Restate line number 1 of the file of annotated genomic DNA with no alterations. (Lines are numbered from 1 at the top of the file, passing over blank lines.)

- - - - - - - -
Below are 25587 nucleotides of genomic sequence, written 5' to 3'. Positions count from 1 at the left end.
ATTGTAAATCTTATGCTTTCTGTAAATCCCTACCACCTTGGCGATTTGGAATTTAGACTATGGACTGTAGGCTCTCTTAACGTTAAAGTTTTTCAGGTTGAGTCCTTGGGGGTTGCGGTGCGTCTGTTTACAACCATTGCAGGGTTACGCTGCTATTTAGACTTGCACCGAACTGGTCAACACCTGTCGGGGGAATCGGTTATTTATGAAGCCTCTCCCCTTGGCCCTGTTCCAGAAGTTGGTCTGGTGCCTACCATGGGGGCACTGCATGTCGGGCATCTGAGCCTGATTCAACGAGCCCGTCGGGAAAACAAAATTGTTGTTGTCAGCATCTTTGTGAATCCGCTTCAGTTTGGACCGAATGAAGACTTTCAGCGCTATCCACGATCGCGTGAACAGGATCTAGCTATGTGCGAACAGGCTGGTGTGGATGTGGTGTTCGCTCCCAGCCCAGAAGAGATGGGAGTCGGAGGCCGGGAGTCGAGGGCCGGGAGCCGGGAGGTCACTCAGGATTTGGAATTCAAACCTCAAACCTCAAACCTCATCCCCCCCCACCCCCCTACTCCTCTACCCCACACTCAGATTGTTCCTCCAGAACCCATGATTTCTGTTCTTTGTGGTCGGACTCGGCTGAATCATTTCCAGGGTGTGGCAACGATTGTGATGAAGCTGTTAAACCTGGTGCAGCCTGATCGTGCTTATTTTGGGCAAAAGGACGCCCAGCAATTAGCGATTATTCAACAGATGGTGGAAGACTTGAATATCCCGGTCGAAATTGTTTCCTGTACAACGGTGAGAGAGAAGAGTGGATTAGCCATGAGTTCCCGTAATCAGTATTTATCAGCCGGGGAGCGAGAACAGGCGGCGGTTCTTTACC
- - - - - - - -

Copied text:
Below are 25587 nucleotides of genomic sequence, written 5' to 3'. Positions count from 1 at the left end.